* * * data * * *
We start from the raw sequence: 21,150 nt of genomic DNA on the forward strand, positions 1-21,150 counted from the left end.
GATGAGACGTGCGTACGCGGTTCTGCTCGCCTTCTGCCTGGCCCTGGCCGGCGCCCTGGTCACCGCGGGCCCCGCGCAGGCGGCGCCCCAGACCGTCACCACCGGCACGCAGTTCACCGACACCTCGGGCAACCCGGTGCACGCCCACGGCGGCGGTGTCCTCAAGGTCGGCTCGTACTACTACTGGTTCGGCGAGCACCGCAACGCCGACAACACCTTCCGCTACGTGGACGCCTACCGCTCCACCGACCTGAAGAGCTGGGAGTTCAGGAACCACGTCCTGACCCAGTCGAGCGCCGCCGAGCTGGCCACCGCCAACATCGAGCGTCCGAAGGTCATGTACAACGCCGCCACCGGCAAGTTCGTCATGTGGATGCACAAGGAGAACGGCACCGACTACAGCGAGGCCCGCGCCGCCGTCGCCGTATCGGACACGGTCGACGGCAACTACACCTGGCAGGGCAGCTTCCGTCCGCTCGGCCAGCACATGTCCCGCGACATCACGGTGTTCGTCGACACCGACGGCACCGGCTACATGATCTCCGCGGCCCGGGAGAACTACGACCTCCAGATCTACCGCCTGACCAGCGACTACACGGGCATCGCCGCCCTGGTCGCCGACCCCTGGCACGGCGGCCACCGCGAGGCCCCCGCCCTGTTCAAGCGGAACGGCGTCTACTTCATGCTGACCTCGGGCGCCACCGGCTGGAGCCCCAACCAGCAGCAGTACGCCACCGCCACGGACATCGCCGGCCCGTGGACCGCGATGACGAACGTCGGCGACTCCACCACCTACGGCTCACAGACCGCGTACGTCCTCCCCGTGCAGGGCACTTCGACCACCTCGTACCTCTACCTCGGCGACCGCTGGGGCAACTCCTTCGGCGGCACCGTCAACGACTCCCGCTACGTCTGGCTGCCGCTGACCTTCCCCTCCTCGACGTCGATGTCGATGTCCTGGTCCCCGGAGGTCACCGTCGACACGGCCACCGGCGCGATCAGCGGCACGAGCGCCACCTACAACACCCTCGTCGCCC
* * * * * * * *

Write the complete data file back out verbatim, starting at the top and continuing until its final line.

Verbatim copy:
We start from the raw sequence: 21,150 nt of genomic DNA on the forward strand, positions 1-21,150 counted from the left end.
GATGAGACGTGCGTACGCGGTTCTGCTCGCCTTCTGCCTGGCCCTGGCCGGCGCCCTGGTCACCGCGGGCCCCGCGCAGGCGGCGCCCCAGACCGTCACCACCGGCACGCAGTTCACCGACACCTCGGGCAACCCGGTGCACGCCCACGGCGGCGGTGTCCTCAAGGTCGGCTCGTACTACTACTGGTTCGGCGAGCACCGCAACGCCGACAACACCTTCCGCTACGTGGACGCCTACCGCTCCACCGACCTGAAGAGCTGGGAGTTCAGGAACCACGTCCTGACCCAGTCGAGCGCCGCCGAGCTGGCCACCGCCAACATCGAGCGTCCGAAGGTCATGTACAACGCCGCCACCGGCAAGTTCGTCATGTGGATGCACAAGGAGAACGGCACCGACTACAGCGAGGCCCGCGCCGCCGTCGCCGTATCGGACACGGTCGACGGCAACTACACCTGGCAGGGCAGCTTCCGTCCGCTCGGCCAGCACATGTCCCGCGACATCACGGTGTTCGTCGACACCGACGGCACCGGCTACATGATCTCCGCGGCCCGGGAGAACTACGACCTCCAGATCTACCGCCTGACCAGCGACTACACGGGCATCGCCGCCCTGGTCGCCGACCCCTGGCACGGCGGCCACCGCGAGGCCCCCGCCCTGTTCAAGCGGAACGGCGTCTACTTCATGCTGACCTCGGGCGCCACCGGCTGGAGCCCCAACCAGCAGCAGTACGCCACCGCCACGGACATCGCCGGCCCGTGGACCGCGATGACGAACGTCGGCGACTCCACCACCTACGGCTCACAGACCGCGTACGTCCTCCCCGTGCAGGGCACTTCGACCACCTCGTACCTCTACCTCGGCGACCGCTGGGGCAACTCCTTCGGCGGCACCGTCAACGACTCCCGCTACGTCTGGCTGCCGCTGACCTTCCCCTCCTCGACGTCGATGTCGATGTCCTGGTCCCCGGAGGTCACCGTCGACACGGCCACCGGCGCGATCAGCGGCACGAGCGCCACCTACAACACCCTCGTCGCCC